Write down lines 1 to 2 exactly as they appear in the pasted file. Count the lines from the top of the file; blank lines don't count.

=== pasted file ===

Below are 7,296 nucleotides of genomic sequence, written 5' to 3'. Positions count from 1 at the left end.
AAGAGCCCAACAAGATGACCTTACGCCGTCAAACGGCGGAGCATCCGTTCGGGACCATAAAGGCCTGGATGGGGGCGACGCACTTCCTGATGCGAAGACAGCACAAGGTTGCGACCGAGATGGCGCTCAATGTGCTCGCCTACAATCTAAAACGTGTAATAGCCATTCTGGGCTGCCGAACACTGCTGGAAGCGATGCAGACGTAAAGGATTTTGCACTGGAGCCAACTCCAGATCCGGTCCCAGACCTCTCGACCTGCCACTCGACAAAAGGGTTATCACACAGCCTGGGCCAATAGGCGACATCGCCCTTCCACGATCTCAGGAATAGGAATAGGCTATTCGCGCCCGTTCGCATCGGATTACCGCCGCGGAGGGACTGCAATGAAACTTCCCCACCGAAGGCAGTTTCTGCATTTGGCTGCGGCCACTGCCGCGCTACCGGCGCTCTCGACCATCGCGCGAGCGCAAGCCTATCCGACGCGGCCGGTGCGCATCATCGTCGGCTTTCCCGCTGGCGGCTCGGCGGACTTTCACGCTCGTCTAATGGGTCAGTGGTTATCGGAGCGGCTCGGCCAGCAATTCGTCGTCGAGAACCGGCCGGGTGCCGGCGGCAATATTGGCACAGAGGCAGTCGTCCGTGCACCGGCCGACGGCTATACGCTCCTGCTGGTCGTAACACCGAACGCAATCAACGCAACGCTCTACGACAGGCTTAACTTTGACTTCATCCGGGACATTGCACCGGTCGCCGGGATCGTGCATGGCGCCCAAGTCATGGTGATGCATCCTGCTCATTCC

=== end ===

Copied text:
Below are 7,296 nucleotides of genomic sequence, written 5' to 3'. Positions count from 1 at the left end.
AAGAGCCCAACAAGATGACCTTACGCCGTCAAACGGCGGAGCATCCGTTCGGGACCATAAAGGCCTGGATGGGGGCGACGCACTTCCTGATGCGAAGACAGCACAAGGTTGCGACCGAGATGGCGCTCAATGTGCTCGCCTACAATCTAAAACGTGTAATAGCCATTCTGGGCTGCCGAACACTGCTGGAAGCGATGCAGACGTAAAGGATTTTGCACTGGAGCCAACTCCAGATCCGGTCCCAGACCTCTCGACCTGCCACTCGACAAAAGGGTTATCACACAGCCTGGGCCAATAGGCGACATCGCCCTTCCACGATCTCAGGAATAGGAATAGGCTATTCGCGCCCGTTCGCATCGGATTACCGCCGCGGAGGGACTGCAATGAAACTTCCCCACCGAAGGCAGTTTCTGCATTTGGCTGCGGCCACTGCCGCGCTACCGGCGCTCTCGACCATCGCGCGAGCGCAAGCCTATCCGACGCGGCCGGTGCGCATCATCGTCGGCTTTCCCGCTGGCGGCTCGGCGGACTTTCACGCTCGTCTAATGGGTCAGTGGTTATCGGAGCGGCTCGGCCAGCAATTCGTCGTCGAGAACCGGCCGGGTGCCGGCGGCAATATTGGCACAGAGGCAGTCGTCCGTGCACCGGCCGACGGCTATACGCTCCTGCTGGTCGTAACACCGAACGCAATCAACGCAACGCTCTACGACAGGCTTAACTTTGACTTCATCCGGGACATTGCACCGGTCGCCGGGATCGTGCATGGCGCCCAAGTCATGGTGATGCATCCTGCTCATTCC